Originally, the President was elected by a public vote, with the parliament serving as the decisive force in a run-off. In 1992, at the same time as the Riigikogu elections, then-Speaker of the Supreme Council (and de facto head of state) Arnold Ruutel came in first among several candidates but failed to gain 50 percent of the popular vote. In the subsequent run-off with former Foreign Minister, Ambassador to Finland and well-known documentary maker Lennart Meri, the centre-right coalition of the newly-elected Riigikogu elected Meri over the left-wing Ruutel.
In order to better regulate the election system, the presidential election law was changed. Instead of giving the public the initial vote and the Riigikogu the job to decide a run-off, the system gave the Riigikogu the task at the onset. But as a safeguard, a victory required a two-thirds super-majority; in event of a failure, the same rules apply in the convening of an electoral college. As documented above, Meri's victory over Ruutel in 1996 was much more difficult: it took two rounds in each the Riigikogu and the electoral college.
So, for the system to be changed again for the 2001 presidential election would reflect poorly on the constitutional stability of Estonia. Of course, those in support of the change claim that it would be an improvement to the constitutional order of the state. However, that was the argument employed for the last change. Frequent change to the electoral system, especially in a young democracy, is fatal. Even for "older" democracies like France, the flip-flopping of the parliamentary election system was sign of the ruling group attempting to custom-make the election to suit its own purposes.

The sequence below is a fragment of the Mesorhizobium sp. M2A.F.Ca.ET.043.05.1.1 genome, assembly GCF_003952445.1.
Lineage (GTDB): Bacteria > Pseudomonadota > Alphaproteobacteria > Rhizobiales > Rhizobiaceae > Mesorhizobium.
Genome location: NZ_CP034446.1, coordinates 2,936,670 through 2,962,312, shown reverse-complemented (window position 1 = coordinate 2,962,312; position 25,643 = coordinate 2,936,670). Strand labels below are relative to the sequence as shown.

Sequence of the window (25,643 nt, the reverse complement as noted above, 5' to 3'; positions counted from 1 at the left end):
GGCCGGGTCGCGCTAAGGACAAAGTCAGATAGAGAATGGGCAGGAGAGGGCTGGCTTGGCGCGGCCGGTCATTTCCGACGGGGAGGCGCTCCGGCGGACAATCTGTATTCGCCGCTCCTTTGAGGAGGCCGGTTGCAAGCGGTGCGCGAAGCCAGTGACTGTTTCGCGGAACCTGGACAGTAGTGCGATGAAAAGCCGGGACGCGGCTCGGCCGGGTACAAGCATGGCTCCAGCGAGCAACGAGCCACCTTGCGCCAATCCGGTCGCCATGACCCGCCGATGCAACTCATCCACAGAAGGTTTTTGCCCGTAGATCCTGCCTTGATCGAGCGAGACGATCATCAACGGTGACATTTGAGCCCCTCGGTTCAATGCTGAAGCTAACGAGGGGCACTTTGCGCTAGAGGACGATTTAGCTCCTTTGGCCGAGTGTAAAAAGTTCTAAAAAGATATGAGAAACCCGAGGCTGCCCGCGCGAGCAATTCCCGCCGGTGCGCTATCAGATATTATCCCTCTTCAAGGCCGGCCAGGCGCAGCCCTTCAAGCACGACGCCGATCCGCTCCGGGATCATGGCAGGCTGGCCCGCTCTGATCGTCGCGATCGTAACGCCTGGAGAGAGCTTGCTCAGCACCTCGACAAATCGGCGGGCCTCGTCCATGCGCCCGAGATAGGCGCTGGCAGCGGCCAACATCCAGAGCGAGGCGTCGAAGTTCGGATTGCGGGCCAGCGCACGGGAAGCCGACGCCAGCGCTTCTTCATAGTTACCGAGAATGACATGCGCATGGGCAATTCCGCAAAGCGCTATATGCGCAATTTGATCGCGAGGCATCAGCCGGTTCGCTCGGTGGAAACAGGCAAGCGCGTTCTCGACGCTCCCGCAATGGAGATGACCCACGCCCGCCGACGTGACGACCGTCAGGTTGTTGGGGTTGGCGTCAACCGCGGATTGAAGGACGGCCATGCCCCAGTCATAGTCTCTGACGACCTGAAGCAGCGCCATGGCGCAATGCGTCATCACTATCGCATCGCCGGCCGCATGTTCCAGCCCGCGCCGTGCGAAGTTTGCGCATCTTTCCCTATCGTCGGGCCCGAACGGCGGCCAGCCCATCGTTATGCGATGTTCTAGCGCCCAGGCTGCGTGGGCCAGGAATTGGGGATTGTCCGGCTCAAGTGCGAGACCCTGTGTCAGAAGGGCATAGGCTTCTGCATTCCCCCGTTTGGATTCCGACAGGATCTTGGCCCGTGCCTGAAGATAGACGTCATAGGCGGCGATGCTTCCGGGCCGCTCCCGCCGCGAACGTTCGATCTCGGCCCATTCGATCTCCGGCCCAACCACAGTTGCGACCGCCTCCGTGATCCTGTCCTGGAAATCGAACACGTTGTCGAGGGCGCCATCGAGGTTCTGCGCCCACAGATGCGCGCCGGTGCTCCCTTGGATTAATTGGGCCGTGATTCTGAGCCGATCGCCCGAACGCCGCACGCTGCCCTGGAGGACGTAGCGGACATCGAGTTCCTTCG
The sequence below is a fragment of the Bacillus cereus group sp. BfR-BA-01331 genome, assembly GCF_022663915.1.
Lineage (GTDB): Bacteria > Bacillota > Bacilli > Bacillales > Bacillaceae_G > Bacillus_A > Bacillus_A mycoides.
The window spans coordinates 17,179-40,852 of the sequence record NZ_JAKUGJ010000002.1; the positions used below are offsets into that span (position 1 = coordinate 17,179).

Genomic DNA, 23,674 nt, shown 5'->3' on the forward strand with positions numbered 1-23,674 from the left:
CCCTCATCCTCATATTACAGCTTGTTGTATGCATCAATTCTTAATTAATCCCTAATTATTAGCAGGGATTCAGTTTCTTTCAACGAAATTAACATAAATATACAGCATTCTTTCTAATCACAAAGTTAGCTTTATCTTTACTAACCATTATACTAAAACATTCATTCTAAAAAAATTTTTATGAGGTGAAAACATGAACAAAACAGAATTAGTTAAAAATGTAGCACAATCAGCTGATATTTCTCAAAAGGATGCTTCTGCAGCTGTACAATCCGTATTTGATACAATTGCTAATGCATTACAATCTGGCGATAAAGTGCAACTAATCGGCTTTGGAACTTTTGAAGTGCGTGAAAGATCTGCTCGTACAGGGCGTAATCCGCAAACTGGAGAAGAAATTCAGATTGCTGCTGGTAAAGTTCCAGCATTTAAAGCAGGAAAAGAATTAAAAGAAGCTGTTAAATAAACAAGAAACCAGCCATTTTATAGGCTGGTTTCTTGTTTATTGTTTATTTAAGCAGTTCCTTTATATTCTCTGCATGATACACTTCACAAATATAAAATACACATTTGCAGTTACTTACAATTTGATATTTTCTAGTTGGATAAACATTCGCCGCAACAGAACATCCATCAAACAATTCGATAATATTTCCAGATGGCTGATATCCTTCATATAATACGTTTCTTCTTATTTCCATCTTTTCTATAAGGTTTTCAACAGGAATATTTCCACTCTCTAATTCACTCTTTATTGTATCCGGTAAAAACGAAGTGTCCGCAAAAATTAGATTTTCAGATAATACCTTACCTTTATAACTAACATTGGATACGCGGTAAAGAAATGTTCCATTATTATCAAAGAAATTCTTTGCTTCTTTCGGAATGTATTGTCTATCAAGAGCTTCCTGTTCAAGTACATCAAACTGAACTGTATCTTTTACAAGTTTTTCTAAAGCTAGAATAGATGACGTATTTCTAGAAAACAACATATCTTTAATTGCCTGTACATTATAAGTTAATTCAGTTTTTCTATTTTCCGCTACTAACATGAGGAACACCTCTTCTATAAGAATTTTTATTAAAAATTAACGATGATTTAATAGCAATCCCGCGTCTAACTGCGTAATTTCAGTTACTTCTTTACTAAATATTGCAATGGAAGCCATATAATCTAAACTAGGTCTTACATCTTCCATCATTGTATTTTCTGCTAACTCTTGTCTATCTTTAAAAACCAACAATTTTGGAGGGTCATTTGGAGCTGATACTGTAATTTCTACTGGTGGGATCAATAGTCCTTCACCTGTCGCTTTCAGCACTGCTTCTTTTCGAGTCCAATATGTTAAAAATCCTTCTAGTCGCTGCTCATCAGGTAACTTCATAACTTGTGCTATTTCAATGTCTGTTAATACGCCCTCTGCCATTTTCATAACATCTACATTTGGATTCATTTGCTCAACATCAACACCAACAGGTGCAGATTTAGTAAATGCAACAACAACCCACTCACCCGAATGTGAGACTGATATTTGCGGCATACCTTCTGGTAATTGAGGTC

It is not a tragedy to give the current system at least another attempt. Most analysts believe the voting will again go to an electoral college (as there is little hope the current Riigikogu can muster a 67-vote majority for any candidate), as the slate of candidates could be even more diverse than last time. This time, however, there will be no incumbent, as President Meri is barred from running for a third term.
The United States, for example, had and has a faulty presidential election system. After those odd occasions when the candidate winning the public vote and losing the vote by the electoral college system (such as the election of Benjamin Harrison in 1888), the presidential election system was not altered in follow-up anger. Also, the Italian presidential vote earlier this month proved that surprises never cease to appear in a first-round voting success.
So, Estonia should learn from "older" democracies (technically Estonia is an "older" democracy than the Italian Republic and the Fifth French Republic) and not be tempted to change constitutional provisions every time a minor fault appears. The constant amending of these areas which are supposed to be the bedrock of the state in the name of improvement would instead severely weaken that foundation. A quick fix is never the answer, whether it be fiscal discipline or the election of the next Estonian President. This is one idea from President Meri (his name means "sea" in Estonian) that should return to the sea.
Mel Huang, 24 May 1999